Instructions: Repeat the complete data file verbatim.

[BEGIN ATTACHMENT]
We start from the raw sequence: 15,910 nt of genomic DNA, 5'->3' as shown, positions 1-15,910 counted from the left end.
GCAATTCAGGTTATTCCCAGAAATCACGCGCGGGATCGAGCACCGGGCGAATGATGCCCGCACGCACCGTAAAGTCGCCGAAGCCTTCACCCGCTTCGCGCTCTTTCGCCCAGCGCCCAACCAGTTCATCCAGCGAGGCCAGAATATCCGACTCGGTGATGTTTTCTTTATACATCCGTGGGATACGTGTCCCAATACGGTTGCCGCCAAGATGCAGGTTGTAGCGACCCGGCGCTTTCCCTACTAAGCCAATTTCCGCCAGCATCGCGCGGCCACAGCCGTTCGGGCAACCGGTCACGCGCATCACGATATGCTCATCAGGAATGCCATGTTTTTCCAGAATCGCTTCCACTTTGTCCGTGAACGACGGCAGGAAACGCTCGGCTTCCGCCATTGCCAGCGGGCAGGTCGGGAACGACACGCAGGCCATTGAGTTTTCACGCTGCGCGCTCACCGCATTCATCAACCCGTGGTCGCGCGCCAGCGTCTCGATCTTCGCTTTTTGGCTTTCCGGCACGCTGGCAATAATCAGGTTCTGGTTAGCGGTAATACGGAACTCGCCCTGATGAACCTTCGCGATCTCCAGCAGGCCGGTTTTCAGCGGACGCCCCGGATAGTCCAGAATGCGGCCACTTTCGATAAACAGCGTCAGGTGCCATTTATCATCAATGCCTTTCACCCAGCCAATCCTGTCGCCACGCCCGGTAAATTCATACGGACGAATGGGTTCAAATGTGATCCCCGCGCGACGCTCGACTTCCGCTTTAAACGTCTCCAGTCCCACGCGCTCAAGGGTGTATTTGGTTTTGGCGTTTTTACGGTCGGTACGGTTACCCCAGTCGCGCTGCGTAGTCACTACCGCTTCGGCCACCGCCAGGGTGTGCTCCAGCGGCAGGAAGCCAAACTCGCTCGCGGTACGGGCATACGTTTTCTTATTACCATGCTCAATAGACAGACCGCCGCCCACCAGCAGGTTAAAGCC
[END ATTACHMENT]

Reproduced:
We start from the raw sequence: 15,910 nt of genomic DNA, 5'->3' as shown, positions 1-15,910 counted from the left end.
GCAATTCAGGTTATTCCCAGAAATCACGCGCGGGATCGAGCACCGGGCGAATGATGCCCGCACGCACCGTAAAGTCGCCGAAGCCTTCACCCGCTTCGCGCTCTTTCGCCCAGCGCCCAACCAGTTCATCCAGCGAGGCCAGAATATCCGACTCGGTGATGTTTTCTTTATACATCCGTGGGATACGTGTCCCAATACGGTTGCCGCCAAGATGCAGGTTGTAGCGACCCGGCGCTTTCCCTACTAAGCCAATTTCCGCCAGCATCGCGCGGCCACAGCCGTTCGGGCAACCGGTCACGCGCATCACGATATGCTCATCAGGAATGCCATGTTTTTCCAGAATCGCTTCCACTTTGTCCGTGAACGACGGCAGGAAACGCTCGGCTTCCGCCATTGCCAGCGGGCAGGTCGGGAACGACACGCAGGCCATTGAGTTTTCACGCTGCGCGCTCACCGCATTCATCAACCCGTGGTCGCGCGCCAGCGTCTCGATCTTCGCTTTTTGGCTTTCCGGCACGCTGGCAATAATCAGGTTCTGGTTAGCGGTAATACGGAACTCGCCCTGATGAACCTTCGCGATCTCCAGCAGGCCGGTTTTCAGCGGACGCCCCGGATAGTCCAGAATGCGGCCACTTTCGATAAACAGCGTCAGGTGCCATTTATCATCAATGCCTTTCACCCAGCCAATCCTGTCGCCACGCCCGGTAAATTCATACGGACGAATGGGTTCAAATGTGATCCCCGCGCGACGCTCGACTTCCGCTTTAAACGTCTCCAGTCCCACGCGCTCAAGGGTGTATTTGGTTTTGGCGTTTTTACGGTCGGTACGGTTACCCCAGTCGCGCTGCGTAGTCACTACCGCTTCGGCCACCGCCAGGGTGTGCTCCAGCGGCAGGAAGCCAAACTCGCTCGCGGTACGGGCATACGTTTTCTTATTACCATGCTCAATAGACAGACCGCCGCCCACCAGCAGGTTAAAGCC